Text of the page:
Goal E: In order to serve the community and the region, the department intends to offer its master's program online by 2011. Currently, our goal is to have the upper division undergraduate courses online by the end of 2009. We have a plan with the Distance Education department at Lamar to accomplish this objective. 

Goal F: Increase our impact across the university in education and research. 

The Computer Science department can assist the University by broadening its educational mission. Today, we do an outstanding job of offering rigorous technical courses that appeal to technically-minded students throughout Arts & Sciences and Engineering. But, increasingly, we are asked by other departments and units to bring the information era to non-technical students. These students seek courses in practical aspects of databases, in WEB programming, in tools for computational science, and in the societal impacts of computers, for example. We must make the subject of information and software one of the basic kinds of literacy achieved by every graduate. And this leads to a clear subgoal: 

Make Lamar conspicuous nationally for the innovative ways in which it extends fundamental computing ideas, not just computers, to all its students. 

We hope to introduce several new courses in an exploratory manner, based on ongoing discussions with faculty and students. Our record for outstanding teaching means that the courses could be exciting opportunities for hundreds of Lamar students, both undergraduate and graduate. For example, we could offer courses in collaboration with other departments in computer network security, modeling and simulation, high performance and parallel computing, design and programming of computer games, and robotics. These courses could be available during non-traditional class times for those in other Lamar departments as well as those working in industry.

5. Plan for Reaching the Goals

Meeting these goals of increasing our reputation within Texas and the region and increasing our impact at Lamar will require: 

Strengthening our presence in the core areas of computer science; Expanding into key applied and theoretical areas of computer science and broadening our interests in interdisciplinary areas.

Strengthening the Core Areas of Computer Science:

Lamar's greatest strength in computer science has always been the expertise of its faculty. Traditionally, the department has been especially strong in core areas such as networks, distributed systems, database management systems, programming languages, artificial intelligence, and operating systems. The most senior people in the department are in these areas. Although interdisciplinary research is becoming important, these core areas remain essential, and the department must move aggressively to maintain its leadership in them as gaps created by retirements occur.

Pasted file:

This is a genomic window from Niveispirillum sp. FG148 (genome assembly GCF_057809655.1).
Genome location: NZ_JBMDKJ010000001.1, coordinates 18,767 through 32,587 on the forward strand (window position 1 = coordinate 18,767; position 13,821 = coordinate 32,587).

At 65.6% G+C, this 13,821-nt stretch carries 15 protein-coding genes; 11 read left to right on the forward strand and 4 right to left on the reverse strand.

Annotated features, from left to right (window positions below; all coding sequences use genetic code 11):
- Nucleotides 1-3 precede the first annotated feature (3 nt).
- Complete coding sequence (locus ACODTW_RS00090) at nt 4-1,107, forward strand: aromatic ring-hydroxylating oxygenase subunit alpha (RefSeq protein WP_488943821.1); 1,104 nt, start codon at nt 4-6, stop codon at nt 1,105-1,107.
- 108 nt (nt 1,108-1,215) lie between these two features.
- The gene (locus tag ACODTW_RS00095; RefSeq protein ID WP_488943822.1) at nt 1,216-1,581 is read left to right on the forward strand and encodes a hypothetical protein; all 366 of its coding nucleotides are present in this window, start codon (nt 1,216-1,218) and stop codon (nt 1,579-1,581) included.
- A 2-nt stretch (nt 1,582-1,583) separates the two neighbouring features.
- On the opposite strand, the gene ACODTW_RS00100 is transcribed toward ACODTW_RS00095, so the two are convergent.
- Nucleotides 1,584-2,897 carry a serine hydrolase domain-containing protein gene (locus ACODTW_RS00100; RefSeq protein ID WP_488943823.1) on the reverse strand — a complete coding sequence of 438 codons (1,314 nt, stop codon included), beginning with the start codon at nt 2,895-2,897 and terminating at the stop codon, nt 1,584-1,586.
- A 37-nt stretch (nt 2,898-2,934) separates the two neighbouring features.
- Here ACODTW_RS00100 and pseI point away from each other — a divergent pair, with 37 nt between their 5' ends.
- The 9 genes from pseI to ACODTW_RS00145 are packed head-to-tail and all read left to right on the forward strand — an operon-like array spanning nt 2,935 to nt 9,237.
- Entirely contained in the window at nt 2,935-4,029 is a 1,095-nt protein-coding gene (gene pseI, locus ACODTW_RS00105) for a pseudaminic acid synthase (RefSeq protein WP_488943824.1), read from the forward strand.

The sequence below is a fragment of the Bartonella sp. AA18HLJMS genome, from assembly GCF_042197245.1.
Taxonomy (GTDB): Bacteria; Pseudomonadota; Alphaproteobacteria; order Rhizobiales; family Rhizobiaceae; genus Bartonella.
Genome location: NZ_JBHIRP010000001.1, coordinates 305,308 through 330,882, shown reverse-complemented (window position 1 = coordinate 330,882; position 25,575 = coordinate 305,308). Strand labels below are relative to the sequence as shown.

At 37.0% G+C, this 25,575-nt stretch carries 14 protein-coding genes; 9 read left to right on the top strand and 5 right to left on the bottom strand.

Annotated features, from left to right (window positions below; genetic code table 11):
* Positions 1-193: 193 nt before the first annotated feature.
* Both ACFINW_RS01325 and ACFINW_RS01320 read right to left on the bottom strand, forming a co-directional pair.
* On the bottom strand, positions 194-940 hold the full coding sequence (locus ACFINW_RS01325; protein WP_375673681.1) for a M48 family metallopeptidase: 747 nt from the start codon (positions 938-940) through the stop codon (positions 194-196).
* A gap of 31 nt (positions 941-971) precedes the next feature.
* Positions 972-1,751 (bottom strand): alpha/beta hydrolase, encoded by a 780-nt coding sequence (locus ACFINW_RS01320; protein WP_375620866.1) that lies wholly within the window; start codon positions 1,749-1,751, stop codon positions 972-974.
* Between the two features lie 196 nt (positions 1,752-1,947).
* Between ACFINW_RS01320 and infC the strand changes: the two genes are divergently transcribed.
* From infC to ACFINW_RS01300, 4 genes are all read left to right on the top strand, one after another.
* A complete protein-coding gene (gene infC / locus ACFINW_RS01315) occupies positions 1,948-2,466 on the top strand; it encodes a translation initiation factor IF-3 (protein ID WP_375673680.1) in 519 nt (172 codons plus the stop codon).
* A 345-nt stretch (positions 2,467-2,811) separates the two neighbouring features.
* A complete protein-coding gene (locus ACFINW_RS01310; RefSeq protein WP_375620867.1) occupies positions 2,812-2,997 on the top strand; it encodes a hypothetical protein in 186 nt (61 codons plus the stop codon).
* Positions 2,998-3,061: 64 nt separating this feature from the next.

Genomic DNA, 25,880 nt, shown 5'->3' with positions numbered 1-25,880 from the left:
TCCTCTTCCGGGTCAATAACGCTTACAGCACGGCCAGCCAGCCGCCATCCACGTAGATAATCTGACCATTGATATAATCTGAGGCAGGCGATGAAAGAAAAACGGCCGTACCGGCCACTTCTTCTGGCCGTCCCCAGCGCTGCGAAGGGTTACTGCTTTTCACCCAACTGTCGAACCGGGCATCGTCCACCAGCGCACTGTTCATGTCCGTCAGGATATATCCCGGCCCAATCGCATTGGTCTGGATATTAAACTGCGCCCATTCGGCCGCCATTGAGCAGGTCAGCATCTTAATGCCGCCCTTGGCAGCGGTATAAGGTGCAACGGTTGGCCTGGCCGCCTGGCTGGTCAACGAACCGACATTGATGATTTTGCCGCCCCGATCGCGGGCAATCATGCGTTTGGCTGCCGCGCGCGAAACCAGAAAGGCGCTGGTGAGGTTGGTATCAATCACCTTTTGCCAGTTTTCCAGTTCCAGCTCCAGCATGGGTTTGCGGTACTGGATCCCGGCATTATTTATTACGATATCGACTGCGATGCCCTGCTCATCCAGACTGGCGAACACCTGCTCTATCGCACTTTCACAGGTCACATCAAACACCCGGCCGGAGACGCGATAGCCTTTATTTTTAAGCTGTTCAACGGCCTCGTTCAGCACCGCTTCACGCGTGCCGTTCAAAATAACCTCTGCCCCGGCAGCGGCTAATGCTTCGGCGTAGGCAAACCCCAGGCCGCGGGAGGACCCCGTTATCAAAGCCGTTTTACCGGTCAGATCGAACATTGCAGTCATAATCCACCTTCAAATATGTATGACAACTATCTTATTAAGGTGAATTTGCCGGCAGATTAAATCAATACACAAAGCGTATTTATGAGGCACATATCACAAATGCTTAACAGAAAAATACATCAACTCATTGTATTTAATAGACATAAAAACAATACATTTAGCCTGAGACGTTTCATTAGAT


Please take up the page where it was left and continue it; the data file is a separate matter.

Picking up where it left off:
Expanding in key applied/interdisciplinary areas

In information and multimedia technology, artificial intelligence, computational science, and networks we have great potential. The time is ripe to strengthen and broaden areas in which Lamar and the world need research in order to make the most effective use of computing. Below, we briefly outline four such areas.

1. INFORMATION AND MULTIMEDIA TECHNOLOGY.
Information technology is the science of organizing, manipulating, and searching data on the huge scale now available to millions via the World Wide Web. In the past, computing technology emphasized textual data, and this will remain important in the future. More recently, the field has broadened to incorporate multimedia data, notably images, video, and sound. Related to this area are topics such as data mining, bioinformatics, computer-aided geometric design, model checking, and computer graphics.

2. ARTIFICIAL INTELLIGENCE.
Several computer science faculty members have teaching and research experience in numerical and symbolic artificial intelligence. Faculty members have research interests in distributed artificial intelligence, robotics, and machine intelligence.

3. COMPUTATIONAL SCIENCE.
Computer Science has a number of faculty with advanced degrees in Mathematics as well as Computer Science. The department has always offered a course in scientific programming that for a decade included parallel programming algorithms and techniques. Building on our strength in computational science, we would like to move decisively into more interdisciplinary areas. For example, algorithmic methods will be necessary in biology, nanofabrication (which suggests collaboration with EE), and simulation (which will be important in materials science). The Mathematics department has expressed interest in collaborating with us on modeling and simulation. Some of the great discoveries that lie ahead in biology will be made possible by large-scale performing computations of both discrete (e.g., genome sequencing) and continuous (e.g., protein folding) nature. Besides computing and communications, biology is the other great scientific field in which revolutionary developments in the 21st century are predicted.